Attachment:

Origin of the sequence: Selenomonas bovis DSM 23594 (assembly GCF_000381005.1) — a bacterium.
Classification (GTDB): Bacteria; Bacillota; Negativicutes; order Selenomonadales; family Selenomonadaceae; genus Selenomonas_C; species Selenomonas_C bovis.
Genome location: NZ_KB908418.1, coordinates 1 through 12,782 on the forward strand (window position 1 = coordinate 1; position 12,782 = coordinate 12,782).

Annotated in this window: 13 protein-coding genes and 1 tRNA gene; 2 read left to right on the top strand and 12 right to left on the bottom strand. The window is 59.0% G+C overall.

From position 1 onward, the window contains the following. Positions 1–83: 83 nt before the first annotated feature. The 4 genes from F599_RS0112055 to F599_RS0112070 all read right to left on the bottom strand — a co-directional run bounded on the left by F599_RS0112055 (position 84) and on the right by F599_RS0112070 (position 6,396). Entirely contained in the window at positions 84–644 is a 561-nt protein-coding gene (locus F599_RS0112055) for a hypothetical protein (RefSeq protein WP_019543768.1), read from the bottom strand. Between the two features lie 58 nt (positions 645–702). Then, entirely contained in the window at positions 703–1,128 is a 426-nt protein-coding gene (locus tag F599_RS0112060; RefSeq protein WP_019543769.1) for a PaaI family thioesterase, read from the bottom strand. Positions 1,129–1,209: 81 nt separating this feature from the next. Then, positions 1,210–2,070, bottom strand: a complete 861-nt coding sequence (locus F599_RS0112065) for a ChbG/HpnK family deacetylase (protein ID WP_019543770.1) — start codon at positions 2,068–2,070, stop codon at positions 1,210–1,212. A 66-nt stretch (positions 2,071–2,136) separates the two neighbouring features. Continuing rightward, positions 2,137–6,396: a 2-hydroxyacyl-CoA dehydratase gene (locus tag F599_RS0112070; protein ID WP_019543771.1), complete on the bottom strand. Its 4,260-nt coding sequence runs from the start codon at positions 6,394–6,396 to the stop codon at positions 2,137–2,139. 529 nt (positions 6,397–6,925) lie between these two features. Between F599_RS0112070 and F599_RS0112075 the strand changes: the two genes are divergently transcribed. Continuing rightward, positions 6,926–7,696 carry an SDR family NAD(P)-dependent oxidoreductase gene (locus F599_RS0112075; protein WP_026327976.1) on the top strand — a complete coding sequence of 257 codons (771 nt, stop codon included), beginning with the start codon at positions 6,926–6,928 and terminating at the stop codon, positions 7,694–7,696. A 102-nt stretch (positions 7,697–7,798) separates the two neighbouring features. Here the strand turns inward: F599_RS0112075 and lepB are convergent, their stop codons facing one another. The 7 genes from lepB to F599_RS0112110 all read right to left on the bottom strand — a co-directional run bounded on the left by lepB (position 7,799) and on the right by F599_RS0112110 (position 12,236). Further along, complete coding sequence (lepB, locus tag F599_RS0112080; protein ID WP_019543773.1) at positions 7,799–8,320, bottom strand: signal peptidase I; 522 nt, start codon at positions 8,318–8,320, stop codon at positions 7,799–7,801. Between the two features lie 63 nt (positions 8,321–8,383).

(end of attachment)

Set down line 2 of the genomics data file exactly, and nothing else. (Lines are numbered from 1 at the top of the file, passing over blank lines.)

Classification (GTDB): Bacteria; Bacillota; Negativicutes; order Selenomonadales; family Selenomonadaceae; genus Selenomonas_C; species Selenomonas_C bovis.